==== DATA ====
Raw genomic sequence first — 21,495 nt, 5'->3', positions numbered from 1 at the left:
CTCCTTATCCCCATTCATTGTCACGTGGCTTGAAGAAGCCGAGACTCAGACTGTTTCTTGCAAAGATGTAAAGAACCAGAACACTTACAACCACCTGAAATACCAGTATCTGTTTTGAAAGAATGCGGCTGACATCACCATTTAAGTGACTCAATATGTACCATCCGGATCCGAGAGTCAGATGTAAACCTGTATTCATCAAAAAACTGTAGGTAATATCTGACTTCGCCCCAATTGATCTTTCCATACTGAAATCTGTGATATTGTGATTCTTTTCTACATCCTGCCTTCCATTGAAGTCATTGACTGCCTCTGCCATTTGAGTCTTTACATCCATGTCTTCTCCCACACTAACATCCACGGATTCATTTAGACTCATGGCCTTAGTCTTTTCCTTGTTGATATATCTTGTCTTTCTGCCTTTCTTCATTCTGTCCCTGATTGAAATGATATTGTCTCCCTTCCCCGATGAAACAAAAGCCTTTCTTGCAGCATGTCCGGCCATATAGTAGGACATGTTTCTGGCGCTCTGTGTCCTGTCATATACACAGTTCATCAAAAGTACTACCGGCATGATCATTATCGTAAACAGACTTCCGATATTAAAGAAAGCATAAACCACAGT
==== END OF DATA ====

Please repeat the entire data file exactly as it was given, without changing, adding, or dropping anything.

Raw genomic sequence first — 21,495 nt, 5'->3', positions numbered from 1 at the left:
CTCCTTATCCCCATTCATTGTCACGTGGCTTGAAGAAGCCGAGACTCAGACTGTTTCTTGCAAAGATGTAAAGAACCAGAACACTTACAACCACCTGAAATACCAGTATCTGTTTTGAAAGAATGCGGCTGACATCACCATTTAAGTGACTCAATATGTACCATCCGGATCCGAGAGTCAGATGTAAACCTGTATTCATCAAAAAACTGTAGGTAATATCTGACTTCGCCCCAATTGATCTTTCCATACTGAAATCTGTGATATTGTGATTCTTTTCTACATCCTGCCTTCCATTGAAGTCATTGACTGCCTCTGCCATTTGAGTCTTTACATCCATGTCTTCTCCCACACTAACATCCACGGATTCATTTAGACTCATGGCCTTAGTCTTTTCCTTGTTGATATATCTTGTCTTTCTGCCTTTCTTCATTCTGTCCCTGATTGAAATGATATTGTCTCCCTTCCCCGATGAAACAAAAGCCTTTCTTGCAGCATGTCCGGCCATATAGTAGGACATGTTTCTGGCGCTCTGTGTCCTGTCATATACACAGTTCATCAAAAGTACTACCGGCATGATCATTATCGTAAACAGACTTCCGATATTAAAGAAAGCATAAACCACAGT